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Hidden camera captures abuse of resident


A surveillance camera installed in a resident’s bedroom has uncovered ongoing abuse from staff, the aged care royal commission has heard.

The royal commission opened its fifth public hearing in Perth on Monday, focusing on person-centred care, palliative care services and advance care planning.

In his opening address, senior counsel assisting Peter Rozen said the Royal Commission into Aged Care Quality and Safety has received 4,564 submissions to date.

Mr Rozen said person-centred care has been raised in 37 per cent of all submissions the aged care royal commission has received. Independence, choice and control over care has been raised in 33 per cent of submissions and end-of-life care in 27 per cent.

The aged care royal commission on Monday inquired into the care of Clarence Haulser, an 89-year old resident at Japara Healthcare Limited’s Mitcham facility in Kingswood, Adelaide.

Clarence’s daughter Noleen Hausler, a former facility manager, quality manager and former director of aged care services at Japara Healthcare gave evidence on Monday’s hearing.

The inquiry heard that Clarence who was living with severe dementia at the Mitcham facility for 13 years and required assistance with all aspects of daily living, including eating. Japara took over the Mitcham facility in 2014.

Noleen Hausler, who regularly visited her father, told the royal commission that by August 2015, she had concerns about the wellbeing of her father, including his weight loss, a pressure sore on his right ankle, a toenail infection and unusual bruising.

“With dad being totally bedridden, it was unusual that he could actually do it to himself, or most of it was dismissed because I didn’t have any evidence as it how it was caused,” Ms Haulser told the inquiry.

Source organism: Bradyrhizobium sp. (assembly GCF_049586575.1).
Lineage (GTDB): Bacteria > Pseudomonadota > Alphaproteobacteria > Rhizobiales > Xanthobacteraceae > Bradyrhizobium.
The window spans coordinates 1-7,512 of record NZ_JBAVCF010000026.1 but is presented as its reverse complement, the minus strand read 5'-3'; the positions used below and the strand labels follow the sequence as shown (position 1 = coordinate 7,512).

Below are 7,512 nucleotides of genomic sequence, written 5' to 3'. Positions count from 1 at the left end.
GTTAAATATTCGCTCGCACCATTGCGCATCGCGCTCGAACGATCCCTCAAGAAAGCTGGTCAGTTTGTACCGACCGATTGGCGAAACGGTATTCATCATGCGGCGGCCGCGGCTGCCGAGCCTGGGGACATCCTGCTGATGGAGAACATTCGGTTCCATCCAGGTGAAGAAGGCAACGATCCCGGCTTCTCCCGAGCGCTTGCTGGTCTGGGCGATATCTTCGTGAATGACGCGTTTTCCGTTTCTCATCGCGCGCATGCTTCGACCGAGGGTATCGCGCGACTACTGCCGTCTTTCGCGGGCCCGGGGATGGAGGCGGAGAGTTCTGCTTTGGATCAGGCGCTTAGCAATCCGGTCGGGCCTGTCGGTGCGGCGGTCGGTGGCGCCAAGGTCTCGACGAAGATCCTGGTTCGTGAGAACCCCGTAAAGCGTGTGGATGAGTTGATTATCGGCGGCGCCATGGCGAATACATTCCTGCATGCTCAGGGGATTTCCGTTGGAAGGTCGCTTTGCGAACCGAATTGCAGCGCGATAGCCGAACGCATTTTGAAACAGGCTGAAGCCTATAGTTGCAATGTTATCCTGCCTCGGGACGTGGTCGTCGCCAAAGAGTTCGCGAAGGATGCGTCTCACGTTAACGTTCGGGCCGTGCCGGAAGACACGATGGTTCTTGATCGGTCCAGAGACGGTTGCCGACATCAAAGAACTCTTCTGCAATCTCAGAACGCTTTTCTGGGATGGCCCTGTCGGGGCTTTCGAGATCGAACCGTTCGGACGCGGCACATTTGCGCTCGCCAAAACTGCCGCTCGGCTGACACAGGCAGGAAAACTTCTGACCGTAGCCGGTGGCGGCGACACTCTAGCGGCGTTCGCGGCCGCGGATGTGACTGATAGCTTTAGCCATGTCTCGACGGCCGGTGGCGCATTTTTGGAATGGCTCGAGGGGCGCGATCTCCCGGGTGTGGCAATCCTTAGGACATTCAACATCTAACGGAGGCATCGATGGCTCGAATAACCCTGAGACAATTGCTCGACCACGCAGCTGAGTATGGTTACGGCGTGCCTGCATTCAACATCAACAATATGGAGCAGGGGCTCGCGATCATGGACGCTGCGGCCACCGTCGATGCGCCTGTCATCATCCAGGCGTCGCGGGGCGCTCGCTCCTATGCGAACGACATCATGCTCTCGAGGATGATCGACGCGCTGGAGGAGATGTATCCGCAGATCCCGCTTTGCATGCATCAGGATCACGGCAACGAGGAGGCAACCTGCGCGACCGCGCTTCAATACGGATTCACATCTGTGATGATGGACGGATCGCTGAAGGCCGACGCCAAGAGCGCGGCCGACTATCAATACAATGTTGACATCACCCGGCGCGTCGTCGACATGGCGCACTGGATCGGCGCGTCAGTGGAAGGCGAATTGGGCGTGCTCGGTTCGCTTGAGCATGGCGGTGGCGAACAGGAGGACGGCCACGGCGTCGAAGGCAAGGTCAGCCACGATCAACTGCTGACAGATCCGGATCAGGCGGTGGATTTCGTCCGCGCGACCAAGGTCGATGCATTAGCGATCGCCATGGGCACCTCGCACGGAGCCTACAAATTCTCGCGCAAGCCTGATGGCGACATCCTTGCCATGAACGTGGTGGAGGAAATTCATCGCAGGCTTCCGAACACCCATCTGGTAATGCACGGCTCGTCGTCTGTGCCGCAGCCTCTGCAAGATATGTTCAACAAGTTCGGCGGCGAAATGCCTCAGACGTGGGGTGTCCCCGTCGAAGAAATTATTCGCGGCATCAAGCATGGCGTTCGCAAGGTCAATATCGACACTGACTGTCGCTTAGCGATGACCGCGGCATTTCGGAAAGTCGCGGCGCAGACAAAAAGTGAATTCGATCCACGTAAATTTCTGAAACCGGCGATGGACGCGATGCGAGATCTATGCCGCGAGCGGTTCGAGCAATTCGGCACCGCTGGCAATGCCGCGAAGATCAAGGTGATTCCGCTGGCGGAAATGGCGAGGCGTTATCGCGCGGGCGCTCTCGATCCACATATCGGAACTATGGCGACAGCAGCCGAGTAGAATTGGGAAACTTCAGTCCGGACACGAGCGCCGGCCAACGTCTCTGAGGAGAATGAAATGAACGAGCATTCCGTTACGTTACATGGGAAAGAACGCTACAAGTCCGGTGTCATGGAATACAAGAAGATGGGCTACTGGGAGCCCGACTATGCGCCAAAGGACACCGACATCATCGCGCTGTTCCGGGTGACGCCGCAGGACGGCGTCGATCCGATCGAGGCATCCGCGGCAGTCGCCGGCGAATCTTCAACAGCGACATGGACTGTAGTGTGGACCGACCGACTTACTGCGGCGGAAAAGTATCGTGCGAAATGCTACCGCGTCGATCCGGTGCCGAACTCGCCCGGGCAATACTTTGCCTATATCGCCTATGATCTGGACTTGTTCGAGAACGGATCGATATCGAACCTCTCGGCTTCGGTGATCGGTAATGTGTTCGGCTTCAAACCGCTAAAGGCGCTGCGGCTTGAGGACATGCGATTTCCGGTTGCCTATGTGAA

After raising concerns with management at the facility and dissatisfied with their response, Ms Hausler installed hidden cameras in her father’s bedroom.

The footage revealed that Mr Hausler was forced food into his mouth, pushed, shoved and physically assaulted.

Ms Haulser said watching the footage made her feel ‘terrible’.

“I had no idea that someone could possibly do that. I felt for Dad in the fact that I didn’t protect him sufficiently,” she said.

Ms Hausler reported the incident to Japara in September 2015, which was reported in Japara’s incident report two months later in November 2015.

Julie Reed

Japara had wrongly accused Ms Hausler for violating the Aged Care Act 1997 and the Occupational Health and Safety Act by installing the hidden camera. They also accused her of stalking the staff at the nursing home.

Julie Reed, former director of aged care services at Japara told the royal commission that it was not reasonable to use force on their residents, such as the force Mr Hausler experienced.

“It’s not reasonable to move someone inappropriately or position them inappropriately,” Ms Reed said.

When questioned about whether relationships between staff and residents’ families were important in delivering quality care, Ms Reed agreed.

The hearings continues this week.

To stay up to date on the latest about the Royal Commission into Aged Care and Quality go to our special coverage. We will also be issuing regular Royal Commission Roundup reports which you’ll receive in addition to your weekly e-newsletters.